“And Bilaam the son of Beor they killed with the sword. ” It would seem that the death of Bilaam Harasha was a punishment for his efforts to harm Klal Yisroel in the desert. The Gemara, however, cites a far earlier crime that he committed as the reason for his untimely death. “Three were in that aitsa [of how Pharaoh should treat the Jewish people], Bilaam, Iyov and Yisro: Bilaam advised [to harm them] and was killed; Iyov was silent and was judged with yissurim; Yisro escaped and was zocheh that his descendants should sit in the lishkas hagazis. ” Bilaam was punished with death at the hands of Klal Yisroel because of his evil advice to Pharaoh many years earlier. Rav Chaim Shmuelevitz zt”l points out that this Gemara poses a great difficulty: It is clear that Bilaam deserved a far greater punishment than Iyov, because Iyov didn’t commit an active crime, rather he remained silent. Yet, it would seem that Iyov’s onesh was far greater than that of Bilaam. Whilst Bilaam suffered a quick death, Iyov had to endure suffering that no other man has ever experienced. How can this be understood?
Rav Shmuelevitz answers that life itself is the greatest gift possible and that any pain, no matter how bad, is infinitely greater than death. Consequently, Bilaam’s onesh was far more severe than Iyov’s - Iyov still had the gift of life, Bilaam lost it forever. Rav Leib Chasman zt”l offers an excellent mashal to help understand this concept; imagine a man wins a huge prize on the lottery, and at that every moment, one of his jugs breaks. Would this minor inconvenience bother him at all at this time of great joy?! The happiness that he experiences due to the lottery prize nullifies any feelings of pain that come in everyday life. So too, a person should have the same attitude in life - his joy at the mere fact of his existence should be so great that it should render any difficulties as meaningless, even sufferings as great as those that Iyov endured. For they are nothing in comparison with the wonderful gift of life .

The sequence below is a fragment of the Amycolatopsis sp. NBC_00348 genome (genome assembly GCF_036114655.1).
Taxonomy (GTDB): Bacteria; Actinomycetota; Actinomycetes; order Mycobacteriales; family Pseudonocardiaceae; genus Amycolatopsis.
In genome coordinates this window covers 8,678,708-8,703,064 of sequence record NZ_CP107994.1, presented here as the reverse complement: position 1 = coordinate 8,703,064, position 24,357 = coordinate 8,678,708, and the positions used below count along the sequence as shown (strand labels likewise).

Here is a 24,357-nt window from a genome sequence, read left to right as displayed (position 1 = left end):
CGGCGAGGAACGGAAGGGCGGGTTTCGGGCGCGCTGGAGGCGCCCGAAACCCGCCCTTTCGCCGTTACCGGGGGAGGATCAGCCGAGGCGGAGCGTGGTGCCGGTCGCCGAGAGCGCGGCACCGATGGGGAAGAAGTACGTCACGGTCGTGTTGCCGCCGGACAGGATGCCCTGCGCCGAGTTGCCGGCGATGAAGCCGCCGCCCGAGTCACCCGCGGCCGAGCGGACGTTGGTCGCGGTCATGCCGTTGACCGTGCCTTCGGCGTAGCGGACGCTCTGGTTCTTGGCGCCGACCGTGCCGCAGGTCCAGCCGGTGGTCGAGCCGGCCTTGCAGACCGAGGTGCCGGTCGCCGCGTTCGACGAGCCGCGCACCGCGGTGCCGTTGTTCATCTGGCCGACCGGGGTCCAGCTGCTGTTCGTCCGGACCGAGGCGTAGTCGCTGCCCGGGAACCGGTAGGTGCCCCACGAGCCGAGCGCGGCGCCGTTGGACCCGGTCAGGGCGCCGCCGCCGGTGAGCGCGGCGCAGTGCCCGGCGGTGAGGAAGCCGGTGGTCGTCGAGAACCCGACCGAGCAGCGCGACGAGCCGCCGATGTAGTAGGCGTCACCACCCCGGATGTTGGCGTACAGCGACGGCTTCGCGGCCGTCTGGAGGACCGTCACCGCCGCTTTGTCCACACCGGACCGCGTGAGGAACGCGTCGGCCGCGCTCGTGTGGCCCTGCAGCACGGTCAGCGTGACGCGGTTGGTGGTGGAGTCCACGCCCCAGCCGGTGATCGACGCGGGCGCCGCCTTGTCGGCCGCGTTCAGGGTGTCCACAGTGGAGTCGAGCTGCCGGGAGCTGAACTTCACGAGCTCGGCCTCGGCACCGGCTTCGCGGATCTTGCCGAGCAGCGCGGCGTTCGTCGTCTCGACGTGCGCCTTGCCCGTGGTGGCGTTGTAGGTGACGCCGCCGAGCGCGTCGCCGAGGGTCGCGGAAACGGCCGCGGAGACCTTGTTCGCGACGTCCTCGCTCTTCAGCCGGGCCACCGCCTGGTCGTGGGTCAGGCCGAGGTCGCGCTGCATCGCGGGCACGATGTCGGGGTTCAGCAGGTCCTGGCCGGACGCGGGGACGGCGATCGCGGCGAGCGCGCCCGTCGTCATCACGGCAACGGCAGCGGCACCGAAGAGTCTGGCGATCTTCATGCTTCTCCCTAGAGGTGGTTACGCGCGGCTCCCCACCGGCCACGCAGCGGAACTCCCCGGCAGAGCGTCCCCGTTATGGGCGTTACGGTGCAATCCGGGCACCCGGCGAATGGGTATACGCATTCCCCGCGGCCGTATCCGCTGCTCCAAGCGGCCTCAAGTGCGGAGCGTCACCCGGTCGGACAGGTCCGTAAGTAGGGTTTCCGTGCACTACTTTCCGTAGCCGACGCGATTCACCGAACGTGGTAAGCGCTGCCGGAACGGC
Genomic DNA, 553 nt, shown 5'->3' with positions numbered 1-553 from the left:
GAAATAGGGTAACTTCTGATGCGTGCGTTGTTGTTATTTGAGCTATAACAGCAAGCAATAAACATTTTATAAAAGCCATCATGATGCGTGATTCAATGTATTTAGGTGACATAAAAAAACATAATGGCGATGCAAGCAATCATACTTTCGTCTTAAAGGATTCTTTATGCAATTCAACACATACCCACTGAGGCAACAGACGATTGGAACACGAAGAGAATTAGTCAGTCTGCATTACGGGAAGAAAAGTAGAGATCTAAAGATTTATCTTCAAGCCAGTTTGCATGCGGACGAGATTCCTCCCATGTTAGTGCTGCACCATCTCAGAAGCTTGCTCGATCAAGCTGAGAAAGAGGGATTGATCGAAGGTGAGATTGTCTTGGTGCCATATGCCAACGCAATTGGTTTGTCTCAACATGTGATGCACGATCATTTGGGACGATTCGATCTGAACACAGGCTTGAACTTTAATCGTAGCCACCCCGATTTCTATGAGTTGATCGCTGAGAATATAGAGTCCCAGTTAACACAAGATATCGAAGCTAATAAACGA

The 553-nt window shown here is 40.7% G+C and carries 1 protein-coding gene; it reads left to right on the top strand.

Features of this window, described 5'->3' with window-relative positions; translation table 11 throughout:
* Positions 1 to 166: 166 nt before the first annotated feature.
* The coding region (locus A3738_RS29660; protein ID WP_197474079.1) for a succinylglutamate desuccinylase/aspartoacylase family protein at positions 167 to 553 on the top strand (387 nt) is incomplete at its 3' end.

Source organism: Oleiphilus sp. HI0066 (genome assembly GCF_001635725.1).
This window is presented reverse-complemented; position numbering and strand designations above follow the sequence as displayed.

Why is the gift of life so precious? The Mishna in Pirkei Avos can help answer this question: “One moment of repentance and good deeds in Olam Hazeh is greater than all of Chayei Olam Haba, and one moment of peripheral pleasure in Olam Habah is greater than all of Chayei Olam Hazeh. ” This Mishna seems to contradict itself - it begins by stating that Olam Hazeh is incomparably greater than Olam Haba and ends by saying the opposite! The commentaries explain that the two parts of the Mishna are focussing on different aspects. The second part of the Mishna is comparing the pleasure that one can attain in the two ‘worlds‘. In that sense, Olam Haba is infinitely greater than Olam Hazeh - there is no earthly pleasure that can begin to compare with one moment of pleasure in Olam Haba. The pleasure there is that of connecting to Hashem, the Source of all creation - all other pleasures are meaningless and transitory in comparison. However, the first part of the Mishna is focussing on the ability to create more of a connection to HaShem. In that aspect Olam Hazeh is infinitely greater because it is the place of free will in which we have the ability to choose to become closer to HaShem by performing mitzvos. In Olam Haba there is no more opportunity to increase the connection to Him. We can now understand why life is so precious - each moment is a priceless opportunity to attain more closeness to HaShem, the ultimate pleasure that will accompany us for eternity in Olam Haba. The Gra expressed the value of Olam Hazeh on his deathbed. He held his Tsitsit and cried, saying, “how precious is Olam Hazeh that for a few prutot it is possible to gain merit for the mitzvo of Tsitsit and to see the ‘pney hashechina’, whereas in Olam Haba it is impossible to gain anything.”